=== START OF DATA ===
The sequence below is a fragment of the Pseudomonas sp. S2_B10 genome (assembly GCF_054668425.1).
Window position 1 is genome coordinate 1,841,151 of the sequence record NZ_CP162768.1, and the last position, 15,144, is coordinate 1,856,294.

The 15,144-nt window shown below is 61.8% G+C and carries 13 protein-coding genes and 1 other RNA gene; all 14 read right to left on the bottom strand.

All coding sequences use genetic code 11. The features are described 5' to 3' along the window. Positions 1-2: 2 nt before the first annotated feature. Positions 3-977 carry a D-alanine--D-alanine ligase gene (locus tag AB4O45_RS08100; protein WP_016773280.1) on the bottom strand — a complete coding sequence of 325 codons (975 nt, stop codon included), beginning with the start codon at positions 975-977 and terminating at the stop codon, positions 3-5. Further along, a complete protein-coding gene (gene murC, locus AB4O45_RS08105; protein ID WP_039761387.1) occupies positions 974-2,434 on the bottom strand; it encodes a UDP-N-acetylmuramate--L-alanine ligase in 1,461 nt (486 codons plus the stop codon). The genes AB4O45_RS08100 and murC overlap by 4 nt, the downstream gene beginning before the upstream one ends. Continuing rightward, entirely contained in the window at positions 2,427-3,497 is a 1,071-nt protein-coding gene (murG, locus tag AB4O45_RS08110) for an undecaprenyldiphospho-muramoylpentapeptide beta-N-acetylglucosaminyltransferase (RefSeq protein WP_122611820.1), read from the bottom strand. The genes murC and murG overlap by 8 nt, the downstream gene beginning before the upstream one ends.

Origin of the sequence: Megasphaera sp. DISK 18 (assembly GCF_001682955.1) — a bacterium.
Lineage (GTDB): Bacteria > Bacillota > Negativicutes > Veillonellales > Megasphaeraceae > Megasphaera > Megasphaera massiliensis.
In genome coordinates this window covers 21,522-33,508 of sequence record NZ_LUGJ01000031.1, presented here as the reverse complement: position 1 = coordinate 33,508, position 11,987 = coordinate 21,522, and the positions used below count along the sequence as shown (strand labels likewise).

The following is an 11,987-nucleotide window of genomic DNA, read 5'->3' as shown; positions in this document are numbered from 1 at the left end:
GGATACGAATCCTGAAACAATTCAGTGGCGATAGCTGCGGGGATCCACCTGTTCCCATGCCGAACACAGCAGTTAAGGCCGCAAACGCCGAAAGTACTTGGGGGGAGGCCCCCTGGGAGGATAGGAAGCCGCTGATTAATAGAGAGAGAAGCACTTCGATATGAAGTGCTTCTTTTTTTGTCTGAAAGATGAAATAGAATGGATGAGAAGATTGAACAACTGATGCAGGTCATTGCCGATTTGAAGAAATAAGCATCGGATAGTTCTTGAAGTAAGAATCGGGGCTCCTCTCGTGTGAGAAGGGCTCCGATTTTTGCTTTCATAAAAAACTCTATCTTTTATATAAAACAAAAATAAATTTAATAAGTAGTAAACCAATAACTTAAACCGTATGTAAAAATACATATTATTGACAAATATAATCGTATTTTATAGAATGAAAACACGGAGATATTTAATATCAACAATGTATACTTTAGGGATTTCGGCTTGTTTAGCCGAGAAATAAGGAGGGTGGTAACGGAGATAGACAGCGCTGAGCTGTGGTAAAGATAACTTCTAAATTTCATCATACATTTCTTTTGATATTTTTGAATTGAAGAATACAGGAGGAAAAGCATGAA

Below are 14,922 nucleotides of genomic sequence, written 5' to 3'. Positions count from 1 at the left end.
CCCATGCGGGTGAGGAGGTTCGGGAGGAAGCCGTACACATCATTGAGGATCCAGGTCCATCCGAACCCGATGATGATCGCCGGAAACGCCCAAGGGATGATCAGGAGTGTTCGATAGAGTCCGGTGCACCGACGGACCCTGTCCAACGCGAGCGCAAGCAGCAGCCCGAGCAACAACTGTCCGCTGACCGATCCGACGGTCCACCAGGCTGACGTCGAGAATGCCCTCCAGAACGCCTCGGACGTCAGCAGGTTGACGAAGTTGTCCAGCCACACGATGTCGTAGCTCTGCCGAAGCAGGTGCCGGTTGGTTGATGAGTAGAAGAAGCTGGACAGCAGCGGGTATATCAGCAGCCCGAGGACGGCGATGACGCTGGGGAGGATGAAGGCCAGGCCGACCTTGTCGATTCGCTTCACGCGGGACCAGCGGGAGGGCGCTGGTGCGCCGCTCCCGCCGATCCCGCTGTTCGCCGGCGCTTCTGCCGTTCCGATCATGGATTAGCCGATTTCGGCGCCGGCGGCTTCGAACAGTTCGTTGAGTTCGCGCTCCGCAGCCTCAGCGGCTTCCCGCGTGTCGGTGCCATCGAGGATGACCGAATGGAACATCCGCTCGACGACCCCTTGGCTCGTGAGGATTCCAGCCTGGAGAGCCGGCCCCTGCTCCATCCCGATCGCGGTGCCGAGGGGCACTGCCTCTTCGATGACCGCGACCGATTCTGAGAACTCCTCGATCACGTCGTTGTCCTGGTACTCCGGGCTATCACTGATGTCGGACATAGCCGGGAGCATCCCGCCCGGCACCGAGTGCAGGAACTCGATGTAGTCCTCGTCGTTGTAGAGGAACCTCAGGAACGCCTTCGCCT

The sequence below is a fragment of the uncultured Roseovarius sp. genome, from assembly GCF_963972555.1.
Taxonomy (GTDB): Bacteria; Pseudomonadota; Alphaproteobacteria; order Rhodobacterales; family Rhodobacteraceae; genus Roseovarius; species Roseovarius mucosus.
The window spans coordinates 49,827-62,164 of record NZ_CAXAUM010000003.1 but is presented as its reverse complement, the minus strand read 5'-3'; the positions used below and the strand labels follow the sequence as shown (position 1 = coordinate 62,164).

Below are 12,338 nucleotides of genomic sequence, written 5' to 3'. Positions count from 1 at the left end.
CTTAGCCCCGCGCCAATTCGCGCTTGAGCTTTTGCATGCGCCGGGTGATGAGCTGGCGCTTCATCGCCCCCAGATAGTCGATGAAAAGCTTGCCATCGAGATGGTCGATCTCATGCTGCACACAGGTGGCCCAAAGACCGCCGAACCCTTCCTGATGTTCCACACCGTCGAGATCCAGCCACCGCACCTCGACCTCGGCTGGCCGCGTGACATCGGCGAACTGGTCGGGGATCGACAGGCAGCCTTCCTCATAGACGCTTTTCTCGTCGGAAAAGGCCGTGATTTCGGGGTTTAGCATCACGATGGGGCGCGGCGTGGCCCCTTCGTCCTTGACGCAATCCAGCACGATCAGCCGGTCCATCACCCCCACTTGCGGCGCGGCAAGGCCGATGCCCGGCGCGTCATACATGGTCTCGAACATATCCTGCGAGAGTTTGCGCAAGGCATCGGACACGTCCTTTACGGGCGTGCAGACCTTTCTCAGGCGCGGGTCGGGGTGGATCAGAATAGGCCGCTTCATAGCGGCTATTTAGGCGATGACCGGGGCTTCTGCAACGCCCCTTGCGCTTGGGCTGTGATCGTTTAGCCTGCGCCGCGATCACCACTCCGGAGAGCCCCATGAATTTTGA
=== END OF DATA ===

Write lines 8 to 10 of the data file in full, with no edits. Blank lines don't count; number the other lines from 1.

The following is an 11,987-nucleotide window of genomic DNA, read 5'->3' as shown; positions in this document are numbered from 1 at the left end:
GGATACGAATCCTGAAACAATTCAGTGGCGATAGCTGCGGGGATCCACCTGTTCCCATGCCGAACACAGCAGTTAAGGCCGCAAACGCCGAAAGTACTTGGGGGGAGGCCCCCTGGGAGGATAGGAAGCCGCTGATTAATAGAGAGAGAAGCACTTCGATATGAAGTGCTTCTTTTTTTGTCTGAAAGATGAAATAGAATGGATGAGAAGATTGAACAACTGATGCAGGTCATTGCCGATTTGAAGAAATAAGCATCGGATAGTTCTTGAAGTAAGAATCGGGGCTCCTCTCGTGTGAGAAGGGCTCCGATTTTTGCTTTCATAAAAAACTCTATCTTTTATATAAAACAAAAATAAATTTAATAAGTAGTAAACCAATAACTTAAACCGTATGTAAAAATACATATTATTGACAAATATAATCGTATTTTATAGAATGAAAACACGGAGATATTTAATATCAACAATGTATACTTTAGGGATTTCGGCTTGTTTAGCCGAGAAATAAGGAGGGTGGTAACGGAGATAGACAGCGCTGAGCTGTGGTAAAGATAACTTCTAAATTTCATCATACATTTCTTTTGATATTTTTGAATTGAAGAATACAGGAGGAAAAGCATGAA

Below are 14,922 nucleotides of genomic sequence, written 5' to 3'. Positions count from 1 at the left end.